Friday 27 April 2012, 15:04
My name is Thang Kim and I present Lin Lat Kyair Sin ('Young Stars With Shining Futures'), a new 15-minute weekly radio programme for young people on the BBC's Burmese Service. There are so many important subjects that Burmese people can now begin to explore and express for themselves. With this programme, we're giving young people the opportunity to discuss and debate the issues that concern their future.
This year finally witnessed an end to the military regime we have had since the 1960s. Following the general election at the end of 2010, the military political system has been replaced with a more civilian administration. The new system is modelled on what the government calls 'disciplined democracy' and has raised many new challenges – beginning a fledgling democracy is a steep learning curve for us. Ordinary citizens have been so used to not being allowed to speak out, so how do they begin to know how this new era can benefit them?
While preparing for the show over the last couple of months, we have got to know the changing world of Burmese young people. We want Lin Lat Kyair Sin to be a platform that genuinely responds to young people and motivates them to pursue their dreams.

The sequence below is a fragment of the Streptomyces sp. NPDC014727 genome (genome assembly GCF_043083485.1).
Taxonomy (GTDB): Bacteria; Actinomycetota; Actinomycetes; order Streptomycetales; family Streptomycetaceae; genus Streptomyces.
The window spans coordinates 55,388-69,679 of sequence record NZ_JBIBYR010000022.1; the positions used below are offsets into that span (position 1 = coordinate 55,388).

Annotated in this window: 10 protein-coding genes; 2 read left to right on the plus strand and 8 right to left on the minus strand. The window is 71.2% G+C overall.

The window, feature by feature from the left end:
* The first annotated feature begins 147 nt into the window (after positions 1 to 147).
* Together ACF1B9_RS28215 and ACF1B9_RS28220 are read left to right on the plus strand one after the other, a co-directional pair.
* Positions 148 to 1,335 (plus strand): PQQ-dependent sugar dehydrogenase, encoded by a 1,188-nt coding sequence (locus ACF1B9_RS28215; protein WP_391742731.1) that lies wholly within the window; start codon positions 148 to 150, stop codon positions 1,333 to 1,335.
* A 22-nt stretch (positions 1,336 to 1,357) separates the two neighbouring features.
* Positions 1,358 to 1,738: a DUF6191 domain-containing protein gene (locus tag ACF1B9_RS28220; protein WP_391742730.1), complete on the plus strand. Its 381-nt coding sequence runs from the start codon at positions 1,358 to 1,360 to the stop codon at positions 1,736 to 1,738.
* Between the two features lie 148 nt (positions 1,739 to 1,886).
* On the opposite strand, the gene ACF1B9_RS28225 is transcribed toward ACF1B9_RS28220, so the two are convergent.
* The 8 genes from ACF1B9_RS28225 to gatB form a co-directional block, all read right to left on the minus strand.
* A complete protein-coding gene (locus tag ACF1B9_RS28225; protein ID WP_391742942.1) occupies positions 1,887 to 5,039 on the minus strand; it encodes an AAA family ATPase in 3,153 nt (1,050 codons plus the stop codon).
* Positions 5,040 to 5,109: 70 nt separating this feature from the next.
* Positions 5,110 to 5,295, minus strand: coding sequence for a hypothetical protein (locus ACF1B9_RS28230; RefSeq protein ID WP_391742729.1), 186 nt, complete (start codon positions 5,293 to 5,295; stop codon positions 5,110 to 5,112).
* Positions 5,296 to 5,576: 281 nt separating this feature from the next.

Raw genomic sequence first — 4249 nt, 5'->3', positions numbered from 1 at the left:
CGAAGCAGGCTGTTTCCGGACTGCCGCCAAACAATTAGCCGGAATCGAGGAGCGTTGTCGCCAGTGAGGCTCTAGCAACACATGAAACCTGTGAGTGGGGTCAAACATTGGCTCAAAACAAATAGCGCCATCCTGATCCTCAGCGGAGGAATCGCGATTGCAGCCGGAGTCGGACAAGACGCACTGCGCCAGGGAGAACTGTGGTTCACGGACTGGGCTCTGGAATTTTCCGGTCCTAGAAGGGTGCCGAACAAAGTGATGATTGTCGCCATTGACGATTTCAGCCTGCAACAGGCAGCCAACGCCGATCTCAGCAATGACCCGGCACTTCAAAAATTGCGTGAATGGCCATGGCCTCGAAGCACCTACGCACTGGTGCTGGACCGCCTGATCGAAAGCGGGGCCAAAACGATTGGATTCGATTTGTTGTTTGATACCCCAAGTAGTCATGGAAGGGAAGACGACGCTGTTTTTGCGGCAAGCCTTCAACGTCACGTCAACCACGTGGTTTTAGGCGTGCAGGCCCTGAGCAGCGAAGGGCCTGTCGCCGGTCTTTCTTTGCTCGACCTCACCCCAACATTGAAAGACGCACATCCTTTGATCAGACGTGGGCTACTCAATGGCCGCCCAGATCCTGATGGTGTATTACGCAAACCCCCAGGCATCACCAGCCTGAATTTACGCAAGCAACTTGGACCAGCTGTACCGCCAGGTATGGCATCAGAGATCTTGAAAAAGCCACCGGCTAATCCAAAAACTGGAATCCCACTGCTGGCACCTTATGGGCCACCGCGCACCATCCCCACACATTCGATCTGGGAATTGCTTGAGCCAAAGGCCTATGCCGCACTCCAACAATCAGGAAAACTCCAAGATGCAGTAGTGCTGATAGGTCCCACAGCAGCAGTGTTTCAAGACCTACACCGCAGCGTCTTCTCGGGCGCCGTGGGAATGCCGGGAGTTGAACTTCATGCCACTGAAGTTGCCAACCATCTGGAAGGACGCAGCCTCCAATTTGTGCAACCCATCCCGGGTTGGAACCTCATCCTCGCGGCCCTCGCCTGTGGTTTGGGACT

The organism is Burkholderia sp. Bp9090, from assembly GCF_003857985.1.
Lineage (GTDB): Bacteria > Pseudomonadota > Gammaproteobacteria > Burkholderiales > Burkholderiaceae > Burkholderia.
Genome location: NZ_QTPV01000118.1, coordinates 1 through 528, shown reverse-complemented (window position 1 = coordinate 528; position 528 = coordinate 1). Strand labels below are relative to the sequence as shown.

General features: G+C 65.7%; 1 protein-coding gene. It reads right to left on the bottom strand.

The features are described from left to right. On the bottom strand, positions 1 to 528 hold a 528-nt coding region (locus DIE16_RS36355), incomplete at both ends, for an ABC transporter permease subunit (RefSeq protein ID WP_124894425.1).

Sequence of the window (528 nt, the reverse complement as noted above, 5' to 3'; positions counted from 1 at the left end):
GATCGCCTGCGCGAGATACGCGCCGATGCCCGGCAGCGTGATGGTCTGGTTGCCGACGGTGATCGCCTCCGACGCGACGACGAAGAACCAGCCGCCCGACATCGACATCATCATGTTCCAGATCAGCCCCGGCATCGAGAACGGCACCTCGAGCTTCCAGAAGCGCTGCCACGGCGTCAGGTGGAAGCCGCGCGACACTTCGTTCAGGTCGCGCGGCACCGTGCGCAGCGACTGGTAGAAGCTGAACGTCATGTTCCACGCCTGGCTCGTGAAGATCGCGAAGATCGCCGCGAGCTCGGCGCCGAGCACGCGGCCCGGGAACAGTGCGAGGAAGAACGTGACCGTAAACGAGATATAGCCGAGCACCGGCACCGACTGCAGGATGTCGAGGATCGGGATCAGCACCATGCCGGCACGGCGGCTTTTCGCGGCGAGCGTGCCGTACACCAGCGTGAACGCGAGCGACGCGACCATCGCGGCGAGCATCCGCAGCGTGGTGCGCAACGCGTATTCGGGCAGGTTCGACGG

Radio reaches far in Burma. The government's tolerance around people being able to discuss and share information appears to be genuine, at least for the moment. More freedom of expression exists now than a year ago and people are becoming more willing to talk openly. We hope that our very own 'Young Stars with Shining Futures' will be taking part in the weekly programmes.
Our country is facing so many challenges and the radio show offers a space where people can share ideas, and we hope, start to come up with solutions.
A lack of access to education and high unemployment are serious problems for us. In the first episode, we have asked people from around the country what jobs they would most like to do. Businessman/woman, an NGO worker or a singer came out top. We then spoke to people doing these jobs to find out how they got there. We also explored how to boost your employability by talking to an apprentice car mechanic outside Toungoo in central Burma, and to library users in Rangoon who are trying to extend their education through adult learning. It's all about helping the listeners and those who take part share ideas and find solutions for themselves – there's nothing quite like it in Burma!
All of the radio content is underpinned by reseach and it's research that has been delivered by some amazing trainees that have been working with BBC Media Action to enhance their media skills. As well as producing the radio show, we are also training young journalists on the ground. They contribute to the programme by recording stories from the 'stars' in their communities.
The weekly programme has a Facebook page where we will be in touch with our audience between programmes, making sure we get their views and ideas for upcoming topics.
If people want a voice in running a democracy we need to make those voices heard.
Join our conversation on BBC Burmese for every Saturday evening broadcast, or contact us at on Facebook.
Go back to the BBC Media Action website